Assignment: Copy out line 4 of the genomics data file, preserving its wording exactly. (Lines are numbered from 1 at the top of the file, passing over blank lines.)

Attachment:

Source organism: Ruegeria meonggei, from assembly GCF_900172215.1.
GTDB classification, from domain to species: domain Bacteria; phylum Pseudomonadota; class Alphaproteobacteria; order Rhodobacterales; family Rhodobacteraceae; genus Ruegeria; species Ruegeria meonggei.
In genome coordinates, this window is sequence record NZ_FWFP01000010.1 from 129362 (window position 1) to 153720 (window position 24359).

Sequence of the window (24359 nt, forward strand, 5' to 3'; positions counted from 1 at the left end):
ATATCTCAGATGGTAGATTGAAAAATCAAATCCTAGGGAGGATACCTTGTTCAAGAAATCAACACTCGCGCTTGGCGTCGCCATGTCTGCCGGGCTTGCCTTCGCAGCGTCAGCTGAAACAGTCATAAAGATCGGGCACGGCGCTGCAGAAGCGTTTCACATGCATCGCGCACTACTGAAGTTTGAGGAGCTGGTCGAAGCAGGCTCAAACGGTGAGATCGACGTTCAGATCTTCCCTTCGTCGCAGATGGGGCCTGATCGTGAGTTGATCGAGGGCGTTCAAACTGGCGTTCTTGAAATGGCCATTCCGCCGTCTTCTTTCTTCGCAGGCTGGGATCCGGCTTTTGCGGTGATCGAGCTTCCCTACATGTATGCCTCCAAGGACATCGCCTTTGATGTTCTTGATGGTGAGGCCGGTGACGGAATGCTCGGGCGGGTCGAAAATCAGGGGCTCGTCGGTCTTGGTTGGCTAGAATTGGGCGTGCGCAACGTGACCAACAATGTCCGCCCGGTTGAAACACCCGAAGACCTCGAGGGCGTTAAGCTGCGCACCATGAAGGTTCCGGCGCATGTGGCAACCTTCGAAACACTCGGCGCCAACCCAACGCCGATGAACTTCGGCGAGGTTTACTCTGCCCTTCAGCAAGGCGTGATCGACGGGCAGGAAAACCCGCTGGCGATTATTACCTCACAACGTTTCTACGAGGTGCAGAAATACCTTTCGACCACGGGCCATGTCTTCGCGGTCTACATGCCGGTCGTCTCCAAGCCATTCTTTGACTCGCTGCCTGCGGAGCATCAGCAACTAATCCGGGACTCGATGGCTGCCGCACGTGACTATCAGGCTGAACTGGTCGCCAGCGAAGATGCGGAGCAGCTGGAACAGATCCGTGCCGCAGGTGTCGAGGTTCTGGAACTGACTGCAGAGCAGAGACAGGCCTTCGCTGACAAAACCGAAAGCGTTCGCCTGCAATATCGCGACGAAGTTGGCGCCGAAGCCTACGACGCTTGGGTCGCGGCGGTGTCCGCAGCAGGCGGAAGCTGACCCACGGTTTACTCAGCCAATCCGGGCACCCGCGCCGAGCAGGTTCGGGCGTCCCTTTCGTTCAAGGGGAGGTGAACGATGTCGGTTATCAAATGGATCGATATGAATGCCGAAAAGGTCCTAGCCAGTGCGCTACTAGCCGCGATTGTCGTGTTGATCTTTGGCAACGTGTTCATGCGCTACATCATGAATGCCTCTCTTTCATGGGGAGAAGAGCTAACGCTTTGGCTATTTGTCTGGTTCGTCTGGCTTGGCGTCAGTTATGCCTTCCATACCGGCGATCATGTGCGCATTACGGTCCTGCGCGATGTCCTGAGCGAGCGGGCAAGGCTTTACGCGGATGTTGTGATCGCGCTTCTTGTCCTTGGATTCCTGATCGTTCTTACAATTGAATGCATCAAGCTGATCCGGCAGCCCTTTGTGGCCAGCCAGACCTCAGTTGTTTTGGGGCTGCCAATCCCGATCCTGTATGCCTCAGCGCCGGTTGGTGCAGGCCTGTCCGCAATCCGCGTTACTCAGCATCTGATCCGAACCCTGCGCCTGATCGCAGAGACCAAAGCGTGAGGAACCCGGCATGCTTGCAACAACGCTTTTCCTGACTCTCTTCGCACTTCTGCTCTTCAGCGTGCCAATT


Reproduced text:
Sequence of the window (24359 nt, forward strand, 5' to 3'; positions counted from 1 at the left end):